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Can capital controls promote green investments in developing countries?

Alessandro Moro ()

No 1348, Temi di discussione (Economic working papers) from Bank of Italy, Economic Research and International Relations Area

Abstract: Climate change poses severe challenges to economic growth and financial stability, especially in developing countries with a more carbon-intensive economy and a greater exposure to climate-related damages. This paper proposes a simple model in which an emerging open economy, characterised by the presence of a carbon-intensive and green industry, imposes a tax on the interest paid by brown corporate bonds to foreign investors with the aim of redirecting capital to the green industry and reducing the negative environmental externality of brown firms. In this framework, capital controls have two opposite effects. On one hand, a higher tax rate has a direct negative impact on production, since it discourages capital inflows to carbon-intensive firms, thereby reducing their output. On the other hand, capital controls have an indirect positive effect through the reduction of the negative environmental externality of the carbon-intensive sector. Moreover, the analysis reveals that the optimal inflow tax is an increasing function of climate-related damage and a decreasing function of foreign and domestic investors’ environmental preferences.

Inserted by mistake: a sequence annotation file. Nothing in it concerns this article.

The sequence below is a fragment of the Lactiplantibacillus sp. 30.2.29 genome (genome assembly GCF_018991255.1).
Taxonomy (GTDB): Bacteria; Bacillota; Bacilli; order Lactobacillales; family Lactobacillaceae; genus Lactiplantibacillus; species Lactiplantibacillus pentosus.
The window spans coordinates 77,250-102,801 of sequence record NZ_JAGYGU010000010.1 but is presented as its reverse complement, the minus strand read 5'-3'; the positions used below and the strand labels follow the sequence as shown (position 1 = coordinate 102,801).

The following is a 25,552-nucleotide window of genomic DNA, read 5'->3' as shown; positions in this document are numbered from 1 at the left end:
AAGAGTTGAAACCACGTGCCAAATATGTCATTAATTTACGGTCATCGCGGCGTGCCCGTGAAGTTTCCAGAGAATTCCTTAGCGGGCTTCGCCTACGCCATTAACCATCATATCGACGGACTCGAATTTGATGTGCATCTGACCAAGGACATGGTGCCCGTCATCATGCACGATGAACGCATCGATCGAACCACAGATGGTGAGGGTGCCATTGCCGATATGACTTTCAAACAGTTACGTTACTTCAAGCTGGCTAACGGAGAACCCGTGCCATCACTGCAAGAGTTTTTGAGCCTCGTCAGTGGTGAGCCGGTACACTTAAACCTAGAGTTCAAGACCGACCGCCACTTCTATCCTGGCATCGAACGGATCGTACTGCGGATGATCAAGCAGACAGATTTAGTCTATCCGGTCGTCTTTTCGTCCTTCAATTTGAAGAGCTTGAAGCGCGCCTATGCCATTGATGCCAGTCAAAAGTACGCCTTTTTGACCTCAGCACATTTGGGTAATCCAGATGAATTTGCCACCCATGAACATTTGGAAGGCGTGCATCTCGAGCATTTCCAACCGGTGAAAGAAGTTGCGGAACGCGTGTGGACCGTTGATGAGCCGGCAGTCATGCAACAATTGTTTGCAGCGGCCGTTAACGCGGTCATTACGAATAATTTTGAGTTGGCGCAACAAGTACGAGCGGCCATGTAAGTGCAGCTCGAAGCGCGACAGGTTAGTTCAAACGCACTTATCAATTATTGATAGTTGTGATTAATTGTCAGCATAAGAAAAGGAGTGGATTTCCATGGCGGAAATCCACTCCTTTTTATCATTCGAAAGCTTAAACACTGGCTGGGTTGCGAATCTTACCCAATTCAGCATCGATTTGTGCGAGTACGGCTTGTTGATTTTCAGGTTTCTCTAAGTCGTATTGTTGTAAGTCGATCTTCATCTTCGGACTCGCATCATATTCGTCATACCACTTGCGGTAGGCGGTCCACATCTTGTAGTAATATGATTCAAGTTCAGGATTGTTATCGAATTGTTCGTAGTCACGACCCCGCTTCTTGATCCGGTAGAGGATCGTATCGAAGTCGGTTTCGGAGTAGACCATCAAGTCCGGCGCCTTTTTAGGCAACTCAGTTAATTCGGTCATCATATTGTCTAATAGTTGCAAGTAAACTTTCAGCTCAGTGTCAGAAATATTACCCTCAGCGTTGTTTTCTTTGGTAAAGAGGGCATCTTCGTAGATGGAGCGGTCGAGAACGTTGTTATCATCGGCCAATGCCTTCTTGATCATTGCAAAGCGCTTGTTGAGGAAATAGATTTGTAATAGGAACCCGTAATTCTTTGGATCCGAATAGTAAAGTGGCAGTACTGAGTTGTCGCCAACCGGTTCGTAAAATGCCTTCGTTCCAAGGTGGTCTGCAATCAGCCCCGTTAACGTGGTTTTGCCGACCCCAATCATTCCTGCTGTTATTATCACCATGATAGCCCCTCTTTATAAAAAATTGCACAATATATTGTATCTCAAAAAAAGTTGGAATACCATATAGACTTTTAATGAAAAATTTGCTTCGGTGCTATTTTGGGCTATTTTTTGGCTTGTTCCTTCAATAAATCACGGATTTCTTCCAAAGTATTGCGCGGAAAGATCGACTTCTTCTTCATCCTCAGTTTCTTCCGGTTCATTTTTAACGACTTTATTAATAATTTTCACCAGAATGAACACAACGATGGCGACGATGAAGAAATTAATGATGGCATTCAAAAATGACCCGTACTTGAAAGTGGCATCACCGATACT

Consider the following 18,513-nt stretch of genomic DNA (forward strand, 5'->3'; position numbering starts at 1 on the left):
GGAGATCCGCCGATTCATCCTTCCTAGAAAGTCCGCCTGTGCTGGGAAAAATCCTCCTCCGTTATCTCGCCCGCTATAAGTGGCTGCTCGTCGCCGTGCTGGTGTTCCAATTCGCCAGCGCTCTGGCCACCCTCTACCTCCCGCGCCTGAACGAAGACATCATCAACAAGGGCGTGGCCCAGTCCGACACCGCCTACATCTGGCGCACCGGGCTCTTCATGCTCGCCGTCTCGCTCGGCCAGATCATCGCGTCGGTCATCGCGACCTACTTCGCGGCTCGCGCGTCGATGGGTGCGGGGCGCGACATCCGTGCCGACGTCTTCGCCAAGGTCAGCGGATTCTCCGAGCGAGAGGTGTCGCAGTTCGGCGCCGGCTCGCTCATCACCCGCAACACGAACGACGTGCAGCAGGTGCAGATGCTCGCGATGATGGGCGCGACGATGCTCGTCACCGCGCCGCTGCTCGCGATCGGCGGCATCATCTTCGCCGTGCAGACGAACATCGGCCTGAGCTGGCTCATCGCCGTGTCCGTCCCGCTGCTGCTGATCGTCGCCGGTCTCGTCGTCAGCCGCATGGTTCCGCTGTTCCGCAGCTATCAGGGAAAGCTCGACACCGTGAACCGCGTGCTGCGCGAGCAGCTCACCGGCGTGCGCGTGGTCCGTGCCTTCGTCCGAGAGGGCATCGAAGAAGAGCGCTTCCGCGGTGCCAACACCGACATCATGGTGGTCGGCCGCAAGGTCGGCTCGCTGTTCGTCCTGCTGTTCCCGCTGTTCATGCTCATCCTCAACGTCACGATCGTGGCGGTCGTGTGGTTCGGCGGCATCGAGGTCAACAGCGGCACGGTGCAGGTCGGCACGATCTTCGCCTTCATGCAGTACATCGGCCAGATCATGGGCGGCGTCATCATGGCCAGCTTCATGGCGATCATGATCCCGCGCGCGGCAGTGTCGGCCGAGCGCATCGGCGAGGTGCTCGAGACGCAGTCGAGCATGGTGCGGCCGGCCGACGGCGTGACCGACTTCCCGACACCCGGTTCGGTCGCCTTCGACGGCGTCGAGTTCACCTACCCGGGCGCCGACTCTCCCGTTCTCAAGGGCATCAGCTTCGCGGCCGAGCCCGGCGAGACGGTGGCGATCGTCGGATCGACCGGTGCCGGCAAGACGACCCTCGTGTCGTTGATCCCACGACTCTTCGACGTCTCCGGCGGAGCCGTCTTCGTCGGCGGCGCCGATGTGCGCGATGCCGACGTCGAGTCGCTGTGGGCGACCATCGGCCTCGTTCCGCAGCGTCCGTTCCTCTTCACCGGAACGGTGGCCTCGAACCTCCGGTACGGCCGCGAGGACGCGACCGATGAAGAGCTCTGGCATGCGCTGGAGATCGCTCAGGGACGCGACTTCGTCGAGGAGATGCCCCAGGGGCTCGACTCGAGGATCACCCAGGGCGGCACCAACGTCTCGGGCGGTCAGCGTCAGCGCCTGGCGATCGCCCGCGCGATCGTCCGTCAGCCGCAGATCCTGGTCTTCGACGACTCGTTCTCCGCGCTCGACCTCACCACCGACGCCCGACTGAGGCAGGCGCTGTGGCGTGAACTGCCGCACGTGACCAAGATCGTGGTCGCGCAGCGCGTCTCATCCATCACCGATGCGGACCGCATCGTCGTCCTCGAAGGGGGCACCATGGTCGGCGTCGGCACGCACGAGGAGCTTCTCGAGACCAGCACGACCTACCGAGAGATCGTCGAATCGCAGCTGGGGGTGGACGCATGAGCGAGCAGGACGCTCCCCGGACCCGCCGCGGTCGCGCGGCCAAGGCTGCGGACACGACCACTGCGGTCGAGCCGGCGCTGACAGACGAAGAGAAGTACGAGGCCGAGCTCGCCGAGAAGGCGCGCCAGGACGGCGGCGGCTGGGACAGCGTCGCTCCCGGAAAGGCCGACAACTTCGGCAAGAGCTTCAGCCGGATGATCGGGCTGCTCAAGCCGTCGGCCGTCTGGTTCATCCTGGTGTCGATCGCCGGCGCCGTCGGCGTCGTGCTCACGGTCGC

Keywords: open economy; capital controls; green investments; climate change economics. (search for similar items in EconPapers)
JEL-codes: F21 F32 F50 F64 Q50 (search for similar items in EconPapers)
Date: 2021-10
New Economics Papers: this item is included in nep-ene, nep-env, nep-fdg and nep-mon
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